- It’s bad luck to harm and eat botos.
Meg Symington of the World Wildlife Foundation said myths “played a role in the stability of (boto) populations”.
Facts about botos
Botos are sweet, docile, and shy, but are curious about people and will play with local children. However, botos can bite like piranhas, so one should err on the side of caution and keep a respectful distance.
As the biggest freshwater dolphin, the boto can grow 9 feet and weigh 400 pounds. It’s the best dolphin swimmer. Because its spine vertebrae aren’t joined together, it makes 180 degree turns even in shallow waters. Because its neck vertebrae are similarly detached, it can look back 90 degrees while swimming forward. It swims on its backs for better vision, as its chubby cheeks block downward vision when swimming on its belly. Sometimes, botos will rest on the seafloor, balancing itself on its two side fins and tail.
The boto navigates the polluted Amazon River through echolocation. It can locate invisible, far away objects, and capture prey even without eyesight. The large bump on top of the boto’s head is a “lens” that permits focus to echolocation. To hear it, go here at 1:14.
The IUCN ranked the Inia geoffresis (Amazon River Dolphin) as endangered in 2018. However, the boto is a subspecies of Inia geoffresis and is called Inia araguaiaensis. So far, botos are not fully counted, but estimates range from a few dozen to a few thousand.
Biologist Susana Caballero, Universidad de los Andes, Bogota, studied boto genetics using fat samples. She determined that there is the uncertainty of boto populations, and it’s possible a single species may actually have four separate subspecies. Because they are threatened, unique dolphin species may go extinct before science even knows them.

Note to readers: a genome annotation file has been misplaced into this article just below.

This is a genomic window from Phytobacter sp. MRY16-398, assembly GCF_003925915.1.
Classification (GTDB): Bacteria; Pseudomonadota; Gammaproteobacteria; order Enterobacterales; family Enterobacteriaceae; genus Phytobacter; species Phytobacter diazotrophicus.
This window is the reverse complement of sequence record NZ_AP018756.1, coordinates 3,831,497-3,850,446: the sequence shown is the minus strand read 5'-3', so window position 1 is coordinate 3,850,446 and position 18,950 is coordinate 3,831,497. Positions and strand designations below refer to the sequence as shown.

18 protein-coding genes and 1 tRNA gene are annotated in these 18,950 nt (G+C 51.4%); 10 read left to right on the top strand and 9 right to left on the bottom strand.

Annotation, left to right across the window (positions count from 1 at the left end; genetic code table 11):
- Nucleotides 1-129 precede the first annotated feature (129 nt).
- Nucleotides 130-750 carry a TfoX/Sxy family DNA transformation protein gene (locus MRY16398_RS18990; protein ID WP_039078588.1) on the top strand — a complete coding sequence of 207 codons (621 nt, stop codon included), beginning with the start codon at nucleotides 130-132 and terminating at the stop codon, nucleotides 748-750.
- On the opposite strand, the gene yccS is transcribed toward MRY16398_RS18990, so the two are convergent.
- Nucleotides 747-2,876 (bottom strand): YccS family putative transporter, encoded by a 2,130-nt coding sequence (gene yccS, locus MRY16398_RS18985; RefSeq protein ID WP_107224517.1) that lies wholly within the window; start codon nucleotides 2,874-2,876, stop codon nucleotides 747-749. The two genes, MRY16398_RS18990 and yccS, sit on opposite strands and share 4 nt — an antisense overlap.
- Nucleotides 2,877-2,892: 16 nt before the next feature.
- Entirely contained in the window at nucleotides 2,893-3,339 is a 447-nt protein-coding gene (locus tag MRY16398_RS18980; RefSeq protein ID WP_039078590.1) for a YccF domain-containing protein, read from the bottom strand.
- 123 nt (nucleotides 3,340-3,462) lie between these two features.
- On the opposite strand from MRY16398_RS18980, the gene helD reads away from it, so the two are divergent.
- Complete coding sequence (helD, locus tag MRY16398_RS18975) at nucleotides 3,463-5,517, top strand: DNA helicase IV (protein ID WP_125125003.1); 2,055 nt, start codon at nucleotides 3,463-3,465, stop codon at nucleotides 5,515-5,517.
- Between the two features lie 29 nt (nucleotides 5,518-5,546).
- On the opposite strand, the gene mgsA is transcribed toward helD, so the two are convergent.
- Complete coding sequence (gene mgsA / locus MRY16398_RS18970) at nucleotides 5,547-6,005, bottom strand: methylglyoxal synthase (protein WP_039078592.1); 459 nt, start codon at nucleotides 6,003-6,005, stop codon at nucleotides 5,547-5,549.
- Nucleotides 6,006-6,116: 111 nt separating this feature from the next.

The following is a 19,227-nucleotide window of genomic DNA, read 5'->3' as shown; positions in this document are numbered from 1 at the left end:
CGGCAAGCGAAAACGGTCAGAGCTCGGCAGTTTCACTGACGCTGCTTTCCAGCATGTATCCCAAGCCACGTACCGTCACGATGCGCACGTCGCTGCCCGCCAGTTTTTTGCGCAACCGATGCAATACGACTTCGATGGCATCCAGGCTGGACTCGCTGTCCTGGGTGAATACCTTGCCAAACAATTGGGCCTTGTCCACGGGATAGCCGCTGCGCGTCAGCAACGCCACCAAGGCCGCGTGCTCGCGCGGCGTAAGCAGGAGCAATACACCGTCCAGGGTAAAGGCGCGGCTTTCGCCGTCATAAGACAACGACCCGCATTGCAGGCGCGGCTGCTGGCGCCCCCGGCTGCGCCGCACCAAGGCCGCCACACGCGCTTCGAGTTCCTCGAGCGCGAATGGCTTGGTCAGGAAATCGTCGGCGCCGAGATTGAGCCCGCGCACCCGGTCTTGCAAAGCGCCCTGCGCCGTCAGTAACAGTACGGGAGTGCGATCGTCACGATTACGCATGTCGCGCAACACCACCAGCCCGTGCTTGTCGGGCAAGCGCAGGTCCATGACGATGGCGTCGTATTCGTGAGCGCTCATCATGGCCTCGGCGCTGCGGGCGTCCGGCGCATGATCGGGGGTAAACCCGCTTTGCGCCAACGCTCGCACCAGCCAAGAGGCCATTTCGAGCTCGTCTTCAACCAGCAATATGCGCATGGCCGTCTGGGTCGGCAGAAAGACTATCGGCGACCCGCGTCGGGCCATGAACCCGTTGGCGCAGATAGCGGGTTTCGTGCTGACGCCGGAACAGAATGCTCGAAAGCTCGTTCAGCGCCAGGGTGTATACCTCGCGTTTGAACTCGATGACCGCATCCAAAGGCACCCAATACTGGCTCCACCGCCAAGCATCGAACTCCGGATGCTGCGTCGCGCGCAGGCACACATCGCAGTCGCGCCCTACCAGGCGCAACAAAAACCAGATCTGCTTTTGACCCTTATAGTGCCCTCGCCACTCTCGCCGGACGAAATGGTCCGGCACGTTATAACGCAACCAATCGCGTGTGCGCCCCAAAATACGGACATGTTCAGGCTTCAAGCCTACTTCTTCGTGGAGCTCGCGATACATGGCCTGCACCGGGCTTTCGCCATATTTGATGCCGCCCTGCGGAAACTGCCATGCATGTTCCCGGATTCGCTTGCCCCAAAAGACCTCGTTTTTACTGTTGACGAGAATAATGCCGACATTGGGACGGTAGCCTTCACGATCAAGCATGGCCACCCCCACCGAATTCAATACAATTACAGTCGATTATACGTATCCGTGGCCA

Caballero further noted that if one assumes a dolphin species has 10,000 individuals, but there are four subspecies, it would mean 2,500 individuals per subspecies. Caballero concluded that the boto is critically endangered.
The population decline of botos in Brazil alone is due to fishermen’s gill nets. In less than 50 years, Brazil’s boto population may fall by a minimum of 95 percent.
Other threats causing botos’ heavy decline are:
- A rise in hunting botos with the lifting of the 2o14 ban on hunting catfish (Piracatinga). On January, 2020, boto fishing rose for its fatty blubber, used by fishermen to lure catfish, which commands a high price in city markets.
- Humans riding in motorized boats sometimes collided with botos, causing their death or injury.
- The growing pollution of the botos’ habitats both in the water and the forest affects their health and lives.
- Mercury used to extract gold from mines results in land and water deposits of mercury and methylmercury (its most toxic form). They inhabit both the forest ground and the Amazon river floor where bottom feeders like catfish eat them. Tests revealed that predators of catfish, including botos, have high, unsafe levels of mercury. Eighty percent of mercury emissions in South America originate in the Amazon.
- Deforestation destroys forests, another boto habitat. The land is used for animal grazing, and fallen trees are used for building, production, and fuel. Deforestation infects the food chain.